How to slow the impact of climate change on California’s wine industry

California’s climate has always been one with extremes. Cool mornings regularly give way to sizzling afternoons during the summer growing season. This is a weather challenge that farmers here have adapted to. However, with climate change comes the risk of intensifying long-term extremes. Things like longer droughts, more intense heat waves, and more erratic rain patterns in the winter. All of these things will make the future of agriculture less predictable, especially for those who grow wine grapes. Michael Baldinelli and his family have owned Baldinelli Vineyards in Amador County for 50 years. He said he’s noticed these changes in weather patterns and it affects how decisions are made about the upcoming crop. “You’re reacting rather than preparing. You can’t say ‘oh, well, we did that last year’.” Baldinelli said. This uncertainty adds a lot of stress to an already risky industry. This is because grapes are particularly sensitive to things like temperature and sun exposure. Both affect the quality of the wine produced. Climate change is projected to increase the average temperature in the Sierra foothills by as much as 5 to 7 degrees Fahrenheit this century. This warming, combined with increased drought, could scald grapes grown using traditional methods. Recent research from UC Davis has found that the type of trellis—the structure used to support the vines—may be a key factor in the success of future grape harvests. Cliff Yu was one of the lead scientists for the UC Davis study in the Napa region. The traditional lattice “vertical firing position” increases the risk of overheating and burning, he said. “Because this trellis system is a very open environment, it has a better chance for sunlight to penetrate the canopy and warm the fruit,” Yu said. The same research found that choosing a different type of trellis that allows the vines’ leaves to form an arch over the fruit can provide significant protection. Baldinelli happens to be using this recommended setup for quite some time. He said he made the switch because the method can also increase the chance of a larger crop yield. Yu said that while the trellis types were tested in Napa, the potential benefits could be seen almost anywhere wine grapes are grown. “Their vineyards could be sustainable for many years to come. We can grow grapes, the same crop, for many, many generations,” Yu said. While this change has some long-term promise, the initial cost to farmers can be quite high. Replacing all the support points in a vineyard could run tens of thousands of dollars for even a relatively small operation, and once the change is made, it takes years to train the new vines to adhere to the support structure. Either way, the science shows that some adaptation will be needed throughout California’s wine industry to protect the region’s wine quality from the effects of climate change.

California’s climate has always been one with extremes. Cool mornings regularly give way to sizzling afternoons during the summer growing season. This is a weather challenge that farmers here have adapted to.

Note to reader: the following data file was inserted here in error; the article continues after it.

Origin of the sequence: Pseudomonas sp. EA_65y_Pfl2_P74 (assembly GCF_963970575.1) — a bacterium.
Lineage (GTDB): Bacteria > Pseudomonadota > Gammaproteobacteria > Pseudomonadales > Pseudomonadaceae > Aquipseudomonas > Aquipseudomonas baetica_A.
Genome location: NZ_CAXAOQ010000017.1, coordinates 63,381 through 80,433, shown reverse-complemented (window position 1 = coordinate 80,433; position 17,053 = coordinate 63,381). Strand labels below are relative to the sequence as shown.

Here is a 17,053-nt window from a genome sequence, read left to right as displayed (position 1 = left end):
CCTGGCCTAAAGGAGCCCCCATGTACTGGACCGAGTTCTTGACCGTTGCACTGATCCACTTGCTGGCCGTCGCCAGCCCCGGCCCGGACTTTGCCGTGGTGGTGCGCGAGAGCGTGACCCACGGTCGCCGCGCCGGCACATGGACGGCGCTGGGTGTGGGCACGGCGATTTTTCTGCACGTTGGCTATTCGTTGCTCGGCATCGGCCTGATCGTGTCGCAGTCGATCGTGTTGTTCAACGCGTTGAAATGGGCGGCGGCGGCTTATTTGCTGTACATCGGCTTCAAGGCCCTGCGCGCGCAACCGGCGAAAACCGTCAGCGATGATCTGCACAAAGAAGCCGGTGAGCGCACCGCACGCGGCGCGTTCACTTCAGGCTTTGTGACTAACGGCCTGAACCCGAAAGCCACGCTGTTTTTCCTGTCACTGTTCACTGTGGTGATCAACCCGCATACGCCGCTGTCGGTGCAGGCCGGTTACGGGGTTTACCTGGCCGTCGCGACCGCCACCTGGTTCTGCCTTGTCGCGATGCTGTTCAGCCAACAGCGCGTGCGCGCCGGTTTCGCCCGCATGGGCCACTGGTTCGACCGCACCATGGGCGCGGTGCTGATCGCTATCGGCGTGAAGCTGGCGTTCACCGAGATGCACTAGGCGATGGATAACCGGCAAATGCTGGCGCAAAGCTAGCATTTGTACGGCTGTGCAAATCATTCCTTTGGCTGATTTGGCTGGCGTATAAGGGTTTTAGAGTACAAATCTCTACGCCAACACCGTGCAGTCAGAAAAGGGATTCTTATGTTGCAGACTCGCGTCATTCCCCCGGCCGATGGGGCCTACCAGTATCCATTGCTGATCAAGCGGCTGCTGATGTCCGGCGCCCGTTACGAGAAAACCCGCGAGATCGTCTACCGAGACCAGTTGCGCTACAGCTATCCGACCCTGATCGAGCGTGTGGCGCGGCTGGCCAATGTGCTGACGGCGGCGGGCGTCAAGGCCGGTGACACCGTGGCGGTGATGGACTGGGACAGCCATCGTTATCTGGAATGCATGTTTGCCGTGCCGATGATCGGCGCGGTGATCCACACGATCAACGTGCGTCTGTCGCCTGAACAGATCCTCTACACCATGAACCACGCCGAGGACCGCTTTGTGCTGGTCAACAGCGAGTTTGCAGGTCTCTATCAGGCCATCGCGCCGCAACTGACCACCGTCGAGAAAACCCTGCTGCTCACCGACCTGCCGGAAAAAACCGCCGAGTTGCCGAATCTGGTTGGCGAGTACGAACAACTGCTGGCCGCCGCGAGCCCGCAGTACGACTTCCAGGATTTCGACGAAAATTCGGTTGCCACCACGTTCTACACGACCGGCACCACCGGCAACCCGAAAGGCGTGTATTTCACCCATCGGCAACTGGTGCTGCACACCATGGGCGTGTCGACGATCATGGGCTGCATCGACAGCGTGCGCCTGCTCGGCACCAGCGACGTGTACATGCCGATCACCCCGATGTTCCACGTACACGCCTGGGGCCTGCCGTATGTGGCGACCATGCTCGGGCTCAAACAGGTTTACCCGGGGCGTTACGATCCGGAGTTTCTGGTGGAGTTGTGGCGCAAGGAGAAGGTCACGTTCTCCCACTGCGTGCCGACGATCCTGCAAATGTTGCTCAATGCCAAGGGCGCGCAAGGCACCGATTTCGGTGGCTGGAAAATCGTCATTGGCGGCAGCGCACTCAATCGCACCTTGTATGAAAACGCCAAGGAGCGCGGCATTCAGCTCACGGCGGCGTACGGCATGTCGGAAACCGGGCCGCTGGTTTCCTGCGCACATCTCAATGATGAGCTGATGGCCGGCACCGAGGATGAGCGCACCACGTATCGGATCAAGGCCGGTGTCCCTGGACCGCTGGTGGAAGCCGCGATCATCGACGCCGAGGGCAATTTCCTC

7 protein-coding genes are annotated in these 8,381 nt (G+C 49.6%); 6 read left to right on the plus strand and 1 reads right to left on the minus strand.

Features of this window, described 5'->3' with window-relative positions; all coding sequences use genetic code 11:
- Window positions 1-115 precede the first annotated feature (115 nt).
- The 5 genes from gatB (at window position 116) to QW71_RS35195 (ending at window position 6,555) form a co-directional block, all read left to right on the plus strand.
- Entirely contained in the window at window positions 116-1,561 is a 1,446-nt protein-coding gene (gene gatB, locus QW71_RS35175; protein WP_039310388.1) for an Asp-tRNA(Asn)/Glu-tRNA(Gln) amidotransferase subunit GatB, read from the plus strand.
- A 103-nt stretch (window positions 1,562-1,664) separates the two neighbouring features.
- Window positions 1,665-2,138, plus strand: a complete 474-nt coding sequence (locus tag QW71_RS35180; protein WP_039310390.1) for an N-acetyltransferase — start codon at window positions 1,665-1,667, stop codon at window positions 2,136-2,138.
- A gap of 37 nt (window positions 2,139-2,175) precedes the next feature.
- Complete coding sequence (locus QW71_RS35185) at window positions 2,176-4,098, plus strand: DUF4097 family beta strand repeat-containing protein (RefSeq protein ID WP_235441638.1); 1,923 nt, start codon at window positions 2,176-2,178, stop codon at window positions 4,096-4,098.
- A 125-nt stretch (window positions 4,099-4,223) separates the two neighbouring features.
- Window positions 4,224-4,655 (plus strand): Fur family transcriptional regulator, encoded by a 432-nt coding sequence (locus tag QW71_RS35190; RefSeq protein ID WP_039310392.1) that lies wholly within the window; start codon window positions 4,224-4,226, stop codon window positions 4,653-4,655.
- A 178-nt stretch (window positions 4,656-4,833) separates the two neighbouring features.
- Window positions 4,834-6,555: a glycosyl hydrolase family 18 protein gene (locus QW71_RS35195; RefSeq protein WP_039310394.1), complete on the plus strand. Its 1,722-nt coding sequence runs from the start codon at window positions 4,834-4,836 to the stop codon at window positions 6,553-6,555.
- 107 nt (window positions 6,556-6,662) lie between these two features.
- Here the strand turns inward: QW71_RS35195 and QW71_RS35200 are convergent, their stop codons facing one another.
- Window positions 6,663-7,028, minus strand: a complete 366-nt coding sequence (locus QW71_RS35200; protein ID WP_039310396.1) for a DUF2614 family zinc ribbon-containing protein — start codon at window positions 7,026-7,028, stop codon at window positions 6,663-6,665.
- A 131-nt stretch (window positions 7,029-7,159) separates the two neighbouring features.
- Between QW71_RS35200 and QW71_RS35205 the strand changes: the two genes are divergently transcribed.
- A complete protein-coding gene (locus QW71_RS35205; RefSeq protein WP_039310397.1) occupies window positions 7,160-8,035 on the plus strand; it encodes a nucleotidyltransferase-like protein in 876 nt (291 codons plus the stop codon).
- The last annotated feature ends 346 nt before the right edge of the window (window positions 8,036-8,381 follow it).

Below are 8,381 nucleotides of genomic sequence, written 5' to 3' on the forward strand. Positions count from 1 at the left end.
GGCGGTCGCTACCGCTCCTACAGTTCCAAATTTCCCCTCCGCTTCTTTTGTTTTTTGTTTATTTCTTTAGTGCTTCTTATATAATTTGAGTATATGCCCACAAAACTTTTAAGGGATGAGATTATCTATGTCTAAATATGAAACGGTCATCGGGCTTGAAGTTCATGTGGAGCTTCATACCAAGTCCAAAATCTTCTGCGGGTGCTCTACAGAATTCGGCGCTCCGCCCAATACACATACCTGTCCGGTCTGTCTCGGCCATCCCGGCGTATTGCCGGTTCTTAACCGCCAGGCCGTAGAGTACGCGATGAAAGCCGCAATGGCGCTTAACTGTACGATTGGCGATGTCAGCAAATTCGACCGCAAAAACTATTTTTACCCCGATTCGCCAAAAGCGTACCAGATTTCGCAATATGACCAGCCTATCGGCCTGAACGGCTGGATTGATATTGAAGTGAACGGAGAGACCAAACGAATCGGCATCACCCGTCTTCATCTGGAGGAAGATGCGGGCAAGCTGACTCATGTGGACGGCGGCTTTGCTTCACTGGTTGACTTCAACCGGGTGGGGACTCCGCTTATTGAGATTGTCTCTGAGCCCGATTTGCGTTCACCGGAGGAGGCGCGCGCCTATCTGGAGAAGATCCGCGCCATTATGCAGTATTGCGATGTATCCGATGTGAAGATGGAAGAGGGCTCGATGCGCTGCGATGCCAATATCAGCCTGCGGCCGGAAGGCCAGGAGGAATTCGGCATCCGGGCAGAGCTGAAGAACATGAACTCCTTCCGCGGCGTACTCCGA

However, with climate change comes the risk of intensifying long-term extremes. Things like longer droughts, more intense heat waves, and more erratic rain patterns in the winter. All of these things will make the future of agriculture less predictable, especially for those who grow wine grapes.

Michael Baldinelli and his family have owned Baldinelli Vineyards in Amador County for 50 years. He said he has noticed these changes in weather patterns and it affects how decisions are made about the upcoming crop.

“It’s more about reacting than preparing. You can’t say ‘oh, well, we did it last year,'” Baldinelli said.

This uncertainty adds a lot of stress to an already risky industry. This is because grapes are particularly sensitive to things like temperature and sun exposure. Both affect the quality of the wine produced.

Climate change is projected to increase the average temperature in the Sierra foothills by as much as 5 to 7 degrees Fahrenheit this century. This warming, combined with increased drought, could scald grapes grown using traditional methods.

Recent research from UC Davis has found that the type of trellis—the structure used to support the vines—may be a key factor in the success of future grape harvests.

Cliff Yu was one of the scientists leading the UC Davis study in the Napa region. The traditional lattice “vertical firing position” increases the risk of overheating and sunburn, he said.

“Because this trellis system is a very open environment, it has a better chance for sunlight to penetrate the canopy and warm the fruit,” Yu said.

The same research found that choosing a different type of trellis, one that allows the vine leaves to form a crown over the fruit, can provide significant protection.

Baldinelli happens to be using this recommended setup for quite some time. He said he switched because the method can also increase the chance of a larger crop yield.

Yu said that while trellis types have been tested in Napa, the potential benefits can be seen almost anywhere grapes are grown.

“Their vineyards could be sustainable for many years to come. We can grow grapes, the same crop, for many, many generations,” Yu said.

While this change has some long-term promise, the initial cost to farmers can be quite high. Replacing all the support posts in a vineyard could cost tens of thousands of dollars for even a relatively small operation, and once the change is made, it takes years for the new vines to be trained to follow the support structure.

Either way, the science shows that some adaptation will be needed throughout California’s wine industry to protect the region’s wine quality from the effects of climate change.

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